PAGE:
- Chureito Pagoda: A striking red pagoda located in Arakurayama Sengen Park, offering a stunning panoramic view of Mt. Fuji and cherry blossoms during spring.
- Oshino Hakkai: A traditional village with eight clear spring ponds fed by the melted snow from Mt. Fuji, showcasing the serene beauty of the area.
- Gotemba Premium Outlets: A popular shopping destination with over 200 stores, offering a wide range of international and domestic brands, located at the base of Mt. Fuji.
Things to Do in Mt. Fuji
Climbing Mt. Fuji
Embark on a thrilling adventure by climbing to the summit of Mt. Fuji, Japan's highest peak, and enjoy panoramic views of the surrounding landscapes.
Explore the Fuji Five Lakes
Visit the scenic Fuji Five Lakes (Lake Kawaguchi, Lake Yamanaka, Lake Saiko, Lake Motosu, and Lake Shoji) for boating, fishing, hiking, or simply relaxing amidst stunning natural beauty.
Visit Fuji-Q Highland
Experience the excitement of Fuji-Q Highland, an amusement park located near Mt. Fuji, featuring thrilling roller coasters, entertainment, and breathtaking views of the mountain.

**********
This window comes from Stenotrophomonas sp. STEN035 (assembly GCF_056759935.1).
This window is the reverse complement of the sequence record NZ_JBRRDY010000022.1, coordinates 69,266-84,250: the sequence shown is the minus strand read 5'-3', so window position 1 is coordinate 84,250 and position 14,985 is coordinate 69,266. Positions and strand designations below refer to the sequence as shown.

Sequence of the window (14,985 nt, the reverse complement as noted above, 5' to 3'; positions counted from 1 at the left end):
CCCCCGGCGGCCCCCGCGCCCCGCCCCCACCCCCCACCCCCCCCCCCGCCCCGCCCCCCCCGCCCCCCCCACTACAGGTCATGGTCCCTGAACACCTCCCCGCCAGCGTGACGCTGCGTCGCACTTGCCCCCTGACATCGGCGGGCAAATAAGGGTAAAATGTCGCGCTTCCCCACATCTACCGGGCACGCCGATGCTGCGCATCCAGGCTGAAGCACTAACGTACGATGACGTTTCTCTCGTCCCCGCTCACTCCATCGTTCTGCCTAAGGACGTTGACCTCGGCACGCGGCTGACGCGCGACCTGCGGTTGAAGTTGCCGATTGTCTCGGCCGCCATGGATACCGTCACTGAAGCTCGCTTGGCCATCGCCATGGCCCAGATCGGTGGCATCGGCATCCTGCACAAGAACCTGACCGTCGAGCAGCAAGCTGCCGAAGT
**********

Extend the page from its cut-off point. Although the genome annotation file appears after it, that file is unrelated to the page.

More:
Take a Lake Ashi Cruise in Hakone
Head to Hakone and enjoy a leisurely cruise on Lake Ashi, offering stunning vistas of Mt. Fuji, scenic landscapes, and the iconic Torii Gate of Hakone Shrine.
Book Your Mt Fuji Tours
Frequently Asked Questions About Visiting Mt. Fuji
Mt. Fuji is located in Yamanashi and Shizuoka prefectures, Japan.
Yes, Mt. Fuji is open to visitors who wish to explore its natural beauty.
Mt. Fuji offers a captivating experience with its majestic presence, stunning landscapes, and rich cultural significance.
While access to certain areas of Mt. Fuji may be free, there may be fees for specific activities or attractions.
There are two ticket options for Mt. Fuji. They can be classified into Day Tours and Private Tours. You can read more about these tickets and book online here.
The best time to visit Mt. Fuji is during weekdays, early mornings or late afternoons, and in seasons with favorable weather conditions.
The last entry to Mt. Fuji summit trails depend on the season and the trail being used. Generally, the last entry for the Yoshida Trail is at 9:00 AM and for the Subashiri and Gotemba Trails, it is at 10:00 AM. For the descent, visitors are required to start descending from the summit by 2:00 PM to ensure a safe descent before sunset.
Yes, Mt. Fuji is suitable for both solo travelers and group visits.
Yes, Mt. Fuji offers family-friendly facilities and experiences, making it a great destination for children.
While some parts of Mt. Fuji may have limited accessibility, efforts have been made to accommodate visitors with disabilities. Wheelchair rentals are available.
Yes, there are dining options available within Mt. Fuji, offering a variety of cuisines to satisfy your appetite.
The duration of your visit to Mt. Fuji depends on your preferences and the activities you choose to engage in. Plan to spend at least one full day at Mt. Fuji to explore all it has to offer.